Apple patent application reveals methods of forming 3D structures with Liquidmetal

“On July 25, 2013, the US Patent & Trademark Office published a patent application from Apple that reveals methods for forming three-dimensional structures which may be configured to provide desirable characteristics with respect to light, sound, and fluid travel therethrough,” Jack Purcher reports for Patently Apple.

“Further, the three-dimensional structures may be configured to define desired stiffness, weight, and/or flexibility within a device,” Purcher reports. “The three-dimensional structures may be employed in embodiments including heat sinks, housings, speaker or vent covers, springs, etc.”

Purcher reports, “Buried deep in the patent is a reference to liquid metal. Apple states that “the structures may be formed by molding or casting, in which a mold or cast is employed to form the three-dimensional structure from a fluid substance, such as a liquid metal or plastic. In another embodiment, material defining a body may be compressed to form a desired three-dimensional shape by forging.”

Read more in the full article here.

Related articles:
‘iPhone 5S’ release date nears as Apple begins mass production of Liquidmetal case, report claims – July 22, 2013
Apple’s ‘iPhone 5S’ to feature indestructible Liquidmetal case, says BGR – July 17, 2013
Apple and Liquidmetal scientists granted new patent that could enable Liquidmetal production on a massive scale – July 16, 2013


    1. You are correct. This reference isn’t to the patented “Liquidmetal”. That is a metal alloy with a non-uniform crystal structure. It is very similar to ceramics like glass (Liquidmetal is often refer to it as a ceramic metal). It just so happens that in material science, the term “Liquid” can refer to a solid that has a non-uniform crystal structure (it looks like a static fluid). That’s why sometimes glass is referred to as liquid. It’s not fluid, it’s just in a liquid state. Liquid metal is the same deal.

      The patent on the other hand seems to be talking about metals and liquid that are literally fluid. Also the adjective “liquid” would seem to be shared by both metal and plastic.

      1. “the structures may be formed by molding or casting, in which a mold or cast is employed to form the three-dimensional structure from a fluid substance, such as a liquid metal or plastic.”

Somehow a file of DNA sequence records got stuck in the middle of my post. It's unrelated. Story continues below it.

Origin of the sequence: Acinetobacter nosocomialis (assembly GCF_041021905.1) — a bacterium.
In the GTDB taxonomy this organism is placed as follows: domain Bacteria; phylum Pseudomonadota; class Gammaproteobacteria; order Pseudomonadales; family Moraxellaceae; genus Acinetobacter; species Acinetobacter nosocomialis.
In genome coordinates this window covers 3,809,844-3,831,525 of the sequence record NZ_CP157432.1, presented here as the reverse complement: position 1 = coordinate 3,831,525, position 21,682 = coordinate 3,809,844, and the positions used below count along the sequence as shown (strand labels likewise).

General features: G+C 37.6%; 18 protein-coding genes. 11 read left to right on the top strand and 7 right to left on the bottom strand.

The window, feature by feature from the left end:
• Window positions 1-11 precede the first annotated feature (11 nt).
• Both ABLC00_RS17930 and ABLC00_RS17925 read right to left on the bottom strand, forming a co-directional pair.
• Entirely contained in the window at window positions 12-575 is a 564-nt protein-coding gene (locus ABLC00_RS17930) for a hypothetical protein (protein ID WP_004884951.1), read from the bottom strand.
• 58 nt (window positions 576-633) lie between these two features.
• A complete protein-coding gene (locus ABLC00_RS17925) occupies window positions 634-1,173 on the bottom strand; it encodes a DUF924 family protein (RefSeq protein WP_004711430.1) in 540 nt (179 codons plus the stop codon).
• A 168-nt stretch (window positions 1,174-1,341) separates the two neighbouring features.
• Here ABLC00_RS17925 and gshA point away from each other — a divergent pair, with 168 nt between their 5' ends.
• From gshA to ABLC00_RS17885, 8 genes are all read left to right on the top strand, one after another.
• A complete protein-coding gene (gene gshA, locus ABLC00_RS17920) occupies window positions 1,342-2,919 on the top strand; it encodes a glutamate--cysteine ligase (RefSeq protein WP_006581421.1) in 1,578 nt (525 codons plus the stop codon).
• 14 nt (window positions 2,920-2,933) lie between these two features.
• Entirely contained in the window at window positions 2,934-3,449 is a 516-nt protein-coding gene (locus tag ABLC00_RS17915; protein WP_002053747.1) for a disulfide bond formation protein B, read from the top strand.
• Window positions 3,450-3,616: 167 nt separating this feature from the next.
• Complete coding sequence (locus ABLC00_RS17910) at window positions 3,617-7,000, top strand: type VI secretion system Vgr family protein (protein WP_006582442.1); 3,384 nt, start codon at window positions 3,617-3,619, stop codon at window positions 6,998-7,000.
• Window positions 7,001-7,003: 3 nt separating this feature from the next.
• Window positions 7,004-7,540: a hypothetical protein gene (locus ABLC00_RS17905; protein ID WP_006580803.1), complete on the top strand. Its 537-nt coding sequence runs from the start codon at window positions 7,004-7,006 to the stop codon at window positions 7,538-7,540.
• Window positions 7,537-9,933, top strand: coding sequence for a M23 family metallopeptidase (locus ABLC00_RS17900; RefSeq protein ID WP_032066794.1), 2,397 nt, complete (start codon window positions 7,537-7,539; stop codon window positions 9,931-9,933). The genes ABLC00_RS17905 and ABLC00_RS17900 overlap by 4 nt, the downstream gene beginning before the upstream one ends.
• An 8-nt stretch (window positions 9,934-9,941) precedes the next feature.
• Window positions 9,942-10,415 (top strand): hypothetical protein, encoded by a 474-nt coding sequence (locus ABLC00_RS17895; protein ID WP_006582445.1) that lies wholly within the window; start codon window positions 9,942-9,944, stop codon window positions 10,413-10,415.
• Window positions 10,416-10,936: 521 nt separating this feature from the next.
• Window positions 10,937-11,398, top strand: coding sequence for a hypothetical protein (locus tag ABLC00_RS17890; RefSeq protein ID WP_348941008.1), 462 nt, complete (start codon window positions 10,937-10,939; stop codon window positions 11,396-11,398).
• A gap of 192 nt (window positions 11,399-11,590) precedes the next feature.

Matthew, that seems to be pretty unequivocal, in order for something to be formed by moulding or casting, it has to be fluid, a liquid metal, or plastic, and they also mention forging, but that does not discount Liquidmetal, because it has to be liquid in order to be formed. How else can something be made from Liquidmetal? It’s the level of control required during the cooling process that’s complicating the situation.
        It may well be that the recent patent from both Apple and Liquidmetal detailing how large quantities can be manufactured using the float process that is used to make sheet glass, and then forging it, could allow the use of Liquidmetal for phone frames, laptop cases, computer chassis in commercial quantities.

      2. Matthew, glass is properly referred to as an amorphous solid. Some ceramics qualify for this classification too. Some metals can be classified this way. Amorphous solids can flow, but flow very, very slowly — some flow more rapidly. Some cannot be used in certain situations (e.g., teflon typically cannot be used in satellites because of its “cold flow” properties).

        While I have not investigated the true, atomic level structure of Liquidmetal, from what I’ve read it could be classified as an amorphous solid too.

        Metals are not categorized by their “solid” versus “not solid” states. Metals are categorized by how the energy structures are layered. You can have metals that are truly stereotypical liquids.

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